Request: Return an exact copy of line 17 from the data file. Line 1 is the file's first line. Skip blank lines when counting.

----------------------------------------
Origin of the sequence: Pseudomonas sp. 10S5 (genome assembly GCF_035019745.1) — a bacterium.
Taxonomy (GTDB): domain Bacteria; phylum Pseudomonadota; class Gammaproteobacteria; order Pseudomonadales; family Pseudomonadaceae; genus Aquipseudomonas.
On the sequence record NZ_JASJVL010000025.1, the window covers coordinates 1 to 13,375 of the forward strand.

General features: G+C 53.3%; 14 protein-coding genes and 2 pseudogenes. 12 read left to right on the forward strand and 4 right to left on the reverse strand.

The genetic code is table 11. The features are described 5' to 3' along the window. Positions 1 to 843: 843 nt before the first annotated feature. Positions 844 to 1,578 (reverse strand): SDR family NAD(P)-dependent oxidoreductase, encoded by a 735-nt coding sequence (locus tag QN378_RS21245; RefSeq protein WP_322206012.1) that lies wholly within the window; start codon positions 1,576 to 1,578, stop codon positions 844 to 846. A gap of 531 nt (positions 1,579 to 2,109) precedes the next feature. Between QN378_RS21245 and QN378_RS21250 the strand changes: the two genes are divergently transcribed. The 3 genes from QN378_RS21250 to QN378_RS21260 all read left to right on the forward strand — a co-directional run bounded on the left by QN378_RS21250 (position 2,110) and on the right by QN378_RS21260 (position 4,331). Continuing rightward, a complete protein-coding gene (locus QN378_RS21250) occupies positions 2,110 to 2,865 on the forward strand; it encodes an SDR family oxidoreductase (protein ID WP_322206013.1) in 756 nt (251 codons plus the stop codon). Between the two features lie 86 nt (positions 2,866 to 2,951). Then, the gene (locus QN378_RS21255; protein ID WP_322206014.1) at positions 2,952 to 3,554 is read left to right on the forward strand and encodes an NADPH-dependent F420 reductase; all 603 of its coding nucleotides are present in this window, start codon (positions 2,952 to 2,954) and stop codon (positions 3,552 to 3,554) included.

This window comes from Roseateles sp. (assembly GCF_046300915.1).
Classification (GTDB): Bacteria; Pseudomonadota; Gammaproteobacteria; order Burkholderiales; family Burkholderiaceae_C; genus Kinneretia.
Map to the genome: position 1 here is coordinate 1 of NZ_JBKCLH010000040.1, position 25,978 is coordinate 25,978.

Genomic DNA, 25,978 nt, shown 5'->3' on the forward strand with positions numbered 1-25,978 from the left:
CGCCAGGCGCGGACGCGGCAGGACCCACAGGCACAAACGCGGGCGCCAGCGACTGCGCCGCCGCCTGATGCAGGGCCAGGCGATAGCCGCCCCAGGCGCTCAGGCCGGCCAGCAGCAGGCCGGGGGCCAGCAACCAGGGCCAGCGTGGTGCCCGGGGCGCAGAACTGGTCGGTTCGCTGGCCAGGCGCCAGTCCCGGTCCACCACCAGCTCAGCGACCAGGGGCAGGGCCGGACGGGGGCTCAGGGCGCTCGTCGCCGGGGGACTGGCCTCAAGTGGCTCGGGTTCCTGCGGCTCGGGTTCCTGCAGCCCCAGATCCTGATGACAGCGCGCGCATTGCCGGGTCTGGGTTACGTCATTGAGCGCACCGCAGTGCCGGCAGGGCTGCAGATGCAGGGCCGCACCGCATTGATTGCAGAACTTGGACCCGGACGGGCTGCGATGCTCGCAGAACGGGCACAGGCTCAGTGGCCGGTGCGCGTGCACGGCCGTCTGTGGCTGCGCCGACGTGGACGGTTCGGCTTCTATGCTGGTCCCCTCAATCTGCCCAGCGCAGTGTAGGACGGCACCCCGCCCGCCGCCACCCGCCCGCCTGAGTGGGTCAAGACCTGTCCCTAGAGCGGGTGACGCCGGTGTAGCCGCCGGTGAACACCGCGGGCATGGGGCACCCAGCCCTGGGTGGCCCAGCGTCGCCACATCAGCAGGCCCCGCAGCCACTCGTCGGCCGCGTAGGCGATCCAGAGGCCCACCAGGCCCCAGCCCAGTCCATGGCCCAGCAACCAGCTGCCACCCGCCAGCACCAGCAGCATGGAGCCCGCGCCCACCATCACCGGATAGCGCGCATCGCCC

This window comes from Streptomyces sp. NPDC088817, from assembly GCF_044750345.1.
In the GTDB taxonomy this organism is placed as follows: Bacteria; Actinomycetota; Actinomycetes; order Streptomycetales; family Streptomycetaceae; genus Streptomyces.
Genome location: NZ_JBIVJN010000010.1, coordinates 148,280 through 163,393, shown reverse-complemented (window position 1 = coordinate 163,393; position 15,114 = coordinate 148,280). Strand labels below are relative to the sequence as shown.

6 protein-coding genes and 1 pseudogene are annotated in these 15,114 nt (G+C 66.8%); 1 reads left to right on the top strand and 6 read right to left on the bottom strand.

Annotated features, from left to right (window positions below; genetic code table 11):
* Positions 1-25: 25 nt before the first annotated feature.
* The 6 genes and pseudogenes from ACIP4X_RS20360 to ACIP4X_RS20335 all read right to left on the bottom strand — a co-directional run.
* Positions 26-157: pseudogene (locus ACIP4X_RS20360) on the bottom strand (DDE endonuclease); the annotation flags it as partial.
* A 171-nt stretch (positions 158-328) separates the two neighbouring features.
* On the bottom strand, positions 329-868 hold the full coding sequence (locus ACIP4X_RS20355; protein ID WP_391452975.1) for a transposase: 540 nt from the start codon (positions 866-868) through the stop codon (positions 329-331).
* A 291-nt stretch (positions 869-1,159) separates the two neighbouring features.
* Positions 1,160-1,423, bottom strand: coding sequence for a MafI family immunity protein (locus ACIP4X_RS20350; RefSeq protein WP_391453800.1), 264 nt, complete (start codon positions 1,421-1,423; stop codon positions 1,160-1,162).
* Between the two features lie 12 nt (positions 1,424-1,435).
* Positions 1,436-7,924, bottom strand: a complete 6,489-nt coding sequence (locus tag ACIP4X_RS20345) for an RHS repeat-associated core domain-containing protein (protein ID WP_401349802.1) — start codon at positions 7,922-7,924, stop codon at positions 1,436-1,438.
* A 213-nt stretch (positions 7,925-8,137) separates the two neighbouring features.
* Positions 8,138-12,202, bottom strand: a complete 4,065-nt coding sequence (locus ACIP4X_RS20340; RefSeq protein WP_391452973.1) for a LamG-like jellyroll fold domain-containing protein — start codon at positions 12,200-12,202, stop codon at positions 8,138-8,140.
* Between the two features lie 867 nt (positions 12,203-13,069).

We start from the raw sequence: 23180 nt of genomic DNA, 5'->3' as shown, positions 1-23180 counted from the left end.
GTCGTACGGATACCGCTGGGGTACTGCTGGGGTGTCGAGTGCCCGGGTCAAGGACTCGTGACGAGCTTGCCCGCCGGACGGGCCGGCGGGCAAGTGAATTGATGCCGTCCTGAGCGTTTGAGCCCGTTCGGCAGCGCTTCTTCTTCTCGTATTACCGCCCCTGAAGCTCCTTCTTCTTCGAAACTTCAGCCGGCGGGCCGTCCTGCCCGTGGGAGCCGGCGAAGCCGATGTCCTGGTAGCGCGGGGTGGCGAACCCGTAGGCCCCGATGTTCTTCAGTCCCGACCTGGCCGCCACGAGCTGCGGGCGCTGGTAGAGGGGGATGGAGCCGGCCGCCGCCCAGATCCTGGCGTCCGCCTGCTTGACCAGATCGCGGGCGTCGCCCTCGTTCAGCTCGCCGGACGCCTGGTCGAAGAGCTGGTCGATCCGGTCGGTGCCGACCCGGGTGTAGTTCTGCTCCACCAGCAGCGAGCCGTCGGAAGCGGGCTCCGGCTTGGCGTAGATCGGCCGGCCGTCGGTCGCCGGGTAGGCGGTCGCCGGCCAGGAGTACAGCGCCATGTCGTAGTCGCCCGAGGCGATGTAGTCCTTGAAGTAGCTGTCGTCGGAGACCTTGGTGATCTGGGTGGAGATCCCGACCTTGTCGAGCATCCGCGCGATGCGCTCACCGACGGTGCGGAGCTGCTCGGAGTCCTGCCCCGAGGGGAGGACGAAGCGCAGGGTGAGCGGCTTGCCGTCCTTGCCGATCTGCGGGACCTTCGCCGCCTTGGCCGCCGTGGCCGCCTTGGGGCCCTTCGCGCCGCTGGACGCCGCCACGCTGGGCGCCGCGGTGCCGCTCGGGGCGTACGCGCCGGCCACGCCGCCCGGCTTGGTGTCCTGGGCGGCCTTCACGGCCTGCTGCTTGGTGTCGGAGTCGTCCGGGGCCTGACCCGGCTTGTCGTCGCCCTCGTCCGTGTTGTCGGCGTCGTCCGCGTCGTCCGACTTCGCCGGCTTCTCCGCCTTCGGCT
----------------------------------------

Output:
* The 6 genes and pseudogenes from ACIP4X_RS20360 to ACIP4X_RS20335 all read right to left on the bottom strand — a co-directional run.